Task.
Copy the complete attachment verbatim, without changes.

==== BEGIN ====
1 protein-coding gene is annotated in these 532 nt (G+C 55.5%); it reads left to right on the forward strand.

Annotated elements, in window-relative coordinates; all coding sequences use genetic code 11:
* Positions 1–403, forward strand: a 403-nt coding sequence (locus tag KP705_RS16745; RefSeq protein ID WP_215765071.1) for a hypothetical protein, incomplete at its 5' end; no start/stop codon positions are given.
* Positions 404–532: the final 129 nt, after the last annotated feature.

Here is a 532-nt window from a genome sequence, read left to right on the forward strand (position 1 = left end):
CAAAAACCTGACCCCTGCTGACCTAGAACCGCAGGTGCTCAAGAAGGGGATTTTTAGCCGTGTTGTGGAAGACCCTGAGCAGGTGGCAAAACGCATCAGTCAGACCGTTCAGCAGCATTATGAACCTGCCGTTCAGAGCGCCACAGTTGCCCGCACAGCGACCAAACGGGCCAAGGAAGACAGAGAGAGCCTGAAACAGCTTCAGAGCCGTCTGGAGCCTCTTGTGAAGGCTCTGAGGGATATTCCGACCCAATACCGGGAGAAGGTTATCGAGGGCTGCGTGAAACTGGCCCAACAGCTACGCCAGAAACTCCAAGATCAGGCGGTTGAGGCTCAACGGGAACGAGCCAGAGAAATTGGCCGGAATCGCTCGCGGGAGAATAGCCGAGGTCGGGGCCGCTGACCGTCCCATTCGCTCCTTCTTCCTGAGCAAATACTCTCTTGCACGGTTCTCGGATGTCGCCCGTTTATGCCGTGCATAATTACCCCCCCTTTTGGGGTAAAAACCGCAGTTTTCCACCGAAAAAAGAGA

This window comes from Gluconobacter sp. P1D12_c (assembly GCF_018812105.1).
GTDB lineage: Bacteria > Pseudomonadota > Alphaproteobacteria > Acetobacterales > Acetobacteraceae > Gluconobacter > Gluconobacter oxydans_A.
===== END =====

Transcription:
1 protein-coding gene is annotated in these 532 nt (G+C 55.5%); it reads left to right on the forward strand.

Annotated elements, in window-relative coordinates; all coding sequences use genetic code 11:
* Positions 1–403, forward strand: a 403-nt coding sequence (locus tag KP705_RS16745; RefSeq protein ID WP_215765071.1) for a hypothetical protein, incomplete at its 5' end; no start/stop codon positions are given.
* Positions 404–532: the final 129 nt, after the last annotated feature.

Here is a 532-nt window from a genome sequence, read left to right on the forward strand (position 1 = left end):
CAAAAACCTGACCCCTGCTGACCTAGAACCGCAGGTGCTCAAGAAGGGGATTTTTAGCCGTGTTGTGGAAGACCCTGAGCAGGTGGCAAAACGCATCAGTCAGACCGTTCAGCAGCATTATGAACCTGCCGTTCAGAGCGCCACAGTTGCCCGCACAGCGACCAAACGGGCCAAGGAAGACAGAGAGAGCCTGAAACAGCTTCAGAGCCGTCTGGAGCCTCTTGTGAAGGCTCTGAGGGATATTCCGACCCAATACCGGGAGAAGGTTATCGAGGGCTGCGTGAAACTGGCCCAACAGCTACGCCAGAAACTCCAAGATCAGGCGGTTGAGGCTCAACGGGAACGAGCCAGAGAAATTGGCCGGAATCGCTCGCGGGAGAATAGCCGAGGTCGGGGCCGCTGACCGTCCCATTCGCTCCTTCTTCCTGAGCAAATACTCTCTTGCACGGTTCTCGGATGTCGCCCGTTTATGCCGTGCATAATTACCCCCCCTTTTGGGGTAAAAACCGCAGTTTTCCACCGAAAAAAGAGA

This window comes from Gluconobacter sp. P1D12_c (assembly GCF_018812105.1).
GTDB lineage: Bacteria > Pseudomonadota > Alphaproteobacteria > Acetobacterales > Acetobacteraceae > Gluconobacter > Gluconobacter oxydans_A.